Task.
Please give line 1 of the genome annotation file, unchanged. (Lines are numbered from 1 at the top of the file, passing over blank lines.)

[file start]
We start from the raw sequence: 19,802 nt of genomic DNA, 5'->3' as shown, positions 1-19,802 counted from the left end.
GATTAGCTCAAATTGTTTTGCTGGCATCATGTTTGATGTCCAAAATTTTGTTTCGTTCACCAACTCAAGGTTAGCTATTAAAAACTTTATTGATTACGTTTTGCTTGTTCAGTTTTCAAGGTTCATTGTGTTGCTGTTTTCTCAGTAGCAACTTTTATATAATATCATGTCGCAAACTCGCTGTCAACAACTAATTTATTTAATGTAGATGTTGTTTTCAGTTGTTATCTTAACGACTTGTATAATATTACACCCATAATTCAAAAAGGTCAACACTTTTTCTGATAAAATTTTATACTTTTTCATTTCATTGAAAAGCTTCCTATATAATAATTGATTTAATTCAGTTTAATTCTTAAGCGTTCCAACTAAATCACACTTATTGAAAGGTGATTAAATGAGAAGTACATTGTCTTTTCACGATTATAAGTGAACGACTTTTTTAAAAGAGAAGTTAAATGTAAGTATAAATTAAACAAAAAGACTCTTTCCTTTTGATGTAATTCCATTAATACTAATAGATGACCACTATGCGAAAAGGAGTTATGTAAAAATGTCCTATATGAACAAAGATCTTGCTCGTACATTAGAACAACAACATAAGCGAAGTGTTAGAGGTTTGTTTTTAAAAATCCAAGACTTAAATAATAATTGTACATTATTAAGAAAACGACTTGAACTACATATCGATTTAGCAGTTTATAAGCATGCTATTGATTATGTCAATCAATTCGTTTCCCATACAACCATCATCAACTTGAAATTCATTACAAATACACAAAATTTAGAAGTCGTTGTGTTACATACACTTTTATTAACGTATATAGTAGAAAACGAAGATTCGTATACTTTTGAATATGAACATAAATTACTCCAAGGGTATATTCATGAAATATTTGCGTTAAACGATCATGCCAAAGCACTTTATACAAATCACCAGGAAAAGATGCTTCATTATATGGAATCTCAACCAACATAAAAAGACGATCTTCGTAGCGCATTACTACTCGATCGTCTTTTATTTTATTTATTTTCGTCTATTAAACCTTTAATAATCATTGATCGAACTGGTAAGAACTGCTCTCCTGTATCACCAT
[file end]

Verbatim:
We start from the raw sequence: 19,802 nt of genomic DNA, 5'->3' as shown, positions 1-19,802 counted from the left end.